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William Eggleston: Democratic Camera
Photographs and Video, 1961–2008

Nov 7, 2008–Jan 25, 2009

William Eggleston, Greenwood, Mississippi, 1973 (printed 1980). Dye transfer print, 11 5/8 × 17 7/8 in. (29.5 × 45.4 cm). Edition no. 3/12. Whitney Museum of American Art, New York; gift of Anne and Joel Ehrenkranz  94.111
© Eggleston Artistic Trust
William Eggleston, still from Stranded in Canton, c. 1973–74

One of the most influential photographers of the last half-century, William Eggleston has defined the history of color photography. This exhibition is the artist's first retrospective in the United States and includes both his color and black-and-white photographs as well as Stranded in Canton, the artist’s video work from the early 1970s.

William Eggleston's great achievement in photography can be described in a straightforward way: he captures everyday moments and transforms them into indelible images. William Eggleston: Democratic Camera, Photographs and Video, 1961–2008 presents a comprehensive selection from nearly fifty years of image-making.

Born in 1939 in Sumner, Mississippi, a small town in the Delta region, Eggleston showed an early interest in cameras and audio technology. While studying at various colleges in the South, he purchased his first camera and came across a copy of Henri Cartier-Bresson's book The Decisive Moment (1952). In the early 1960s, Eggleston married and moved to Memphis, where he has lived ever since. He first worked in black-and-white, but by the end of the decade began photographing primarily in color. Internationally acclaimed and widely traveled, Eggleston has spent the past four decades photographing all around the world, conveying intuitive responses to fleeting configurations of cultural signs and moods as specific expressions of local color. Psychologically complex and casually refined, bordering on kitsch and never conventionally beautiful, these photographs speak principally to the expanse of Eggleston's imagination and have had a pervasive influence on all aspects of visual culture. By not censoring, rarely editing, and always photographing, Eggleston convinces us of the idea of the democratic camera.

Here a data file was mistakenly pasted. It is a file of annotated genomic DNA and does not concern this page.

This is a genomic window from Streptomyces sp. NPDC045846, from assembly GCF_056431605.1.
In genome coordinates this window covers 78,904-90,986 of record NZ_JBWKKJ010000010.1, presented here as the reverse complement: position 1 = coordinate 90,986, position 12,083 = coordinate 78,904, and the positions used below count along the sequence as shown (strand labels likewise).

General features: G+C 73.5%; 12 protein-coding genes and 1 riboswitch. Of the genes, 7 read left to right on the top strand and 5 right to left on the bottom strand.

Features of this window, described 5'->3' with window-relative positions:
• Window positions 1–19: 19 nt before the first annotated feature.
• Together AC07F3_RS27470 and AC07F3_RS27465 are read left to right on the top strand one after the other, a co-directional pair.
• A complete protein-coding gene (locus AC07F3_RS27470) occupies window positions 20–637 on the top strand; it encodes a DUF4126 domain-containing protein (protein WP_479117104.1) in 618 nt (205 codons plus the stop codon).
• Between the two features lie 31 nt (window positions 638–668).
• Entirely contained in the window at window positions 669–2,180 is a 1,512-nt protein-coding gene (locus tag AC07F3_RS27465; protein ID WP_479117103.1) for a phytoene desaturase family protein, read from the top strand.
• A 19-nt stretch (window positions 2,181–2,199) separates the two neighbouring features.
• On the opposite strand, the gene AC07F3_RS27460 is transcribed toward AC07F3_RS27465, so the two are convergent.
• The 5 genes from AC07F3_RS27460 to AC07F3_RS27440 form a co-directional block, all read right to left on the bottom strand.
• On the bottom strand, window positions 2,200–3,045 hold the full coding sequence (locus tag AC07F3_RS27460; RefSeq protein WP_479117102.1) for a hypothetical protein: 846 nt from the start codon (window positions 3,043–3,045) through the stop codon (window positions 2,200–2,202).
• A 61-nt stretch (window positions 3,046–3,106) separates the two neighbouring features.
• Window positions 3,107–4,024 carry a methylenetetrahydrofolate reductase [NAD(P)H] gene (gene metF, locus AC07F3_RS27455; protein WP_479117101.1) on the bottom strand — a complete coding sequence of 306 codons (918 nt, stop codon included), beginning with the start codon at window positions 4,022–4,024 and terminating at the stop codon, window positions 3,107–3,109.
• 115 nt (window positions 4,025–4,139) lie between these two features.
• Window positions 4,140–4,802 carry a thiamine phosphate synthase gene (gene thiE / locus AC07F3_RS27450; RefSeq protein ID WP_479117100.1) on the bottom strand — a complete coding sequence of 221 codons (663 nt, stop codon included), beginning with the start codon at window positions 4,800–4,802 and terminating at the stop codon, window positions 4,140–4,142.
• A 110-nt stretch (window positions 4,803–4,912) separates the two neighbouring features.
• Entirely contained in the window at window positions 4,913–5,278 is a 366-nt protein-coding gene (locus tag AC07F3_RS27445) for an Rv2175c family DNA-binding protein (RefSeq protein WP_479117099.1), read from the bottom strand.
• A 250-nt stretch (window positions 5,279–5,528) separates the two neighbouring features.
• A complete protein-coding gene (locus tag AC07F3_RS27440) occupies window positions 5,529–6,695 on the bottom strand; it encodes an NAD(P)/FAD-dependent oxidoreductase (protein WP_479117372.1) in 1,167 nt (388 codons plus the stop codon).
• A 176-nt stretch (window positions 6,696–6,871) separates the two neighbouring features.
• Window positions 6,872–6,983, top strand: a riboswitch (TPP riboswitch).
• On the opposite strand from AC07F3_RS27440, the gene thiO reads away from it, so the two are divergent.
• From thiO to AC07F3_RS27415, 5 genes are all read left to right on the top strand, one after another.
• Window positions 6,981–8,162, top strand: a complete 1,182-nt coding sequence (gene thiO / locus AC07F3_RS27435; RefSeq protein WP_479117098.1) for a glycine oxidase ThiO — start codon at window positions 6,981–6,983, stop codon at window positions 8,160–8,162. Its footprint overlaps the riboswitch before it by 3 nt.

This exhibition was organized by the Whitney Museum of American Art, New York, in association with Haus der Kunst, Munich.

Presented by W Magazine
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Generous support is provided by The Robert Mapplethorpe Foundation, Norman and Melissa Selby, The John and Annamaria Phillips Foundation, Marcia Dunn & Jonathan Sobel, Diane and Tom Tuft, and the National Endowment for the Arts.

Additional support is provided by the Stephen C. and Katherine D. Sherrill Foundation, Lauren and Louis DePalo, the William Talbott Hillman Foundation, The Gage Fund, and The Chisholm Foundation.

Drawing together Eggleston’s famous and lesser-known works, this lavishly illustrated catalogue is the first to examine both his photography and videos. Of particular relevance are his black-and-white images from the late 1950s and 1960s, which helped shape his color photography, as well as the relationship between his provocative video recordings of 1970s Memphis nightlife and his later work. Included are reproductions of newly restored prints, executed specifically for the exhibition.

This catalogue is no longer available at the Museum Shop.

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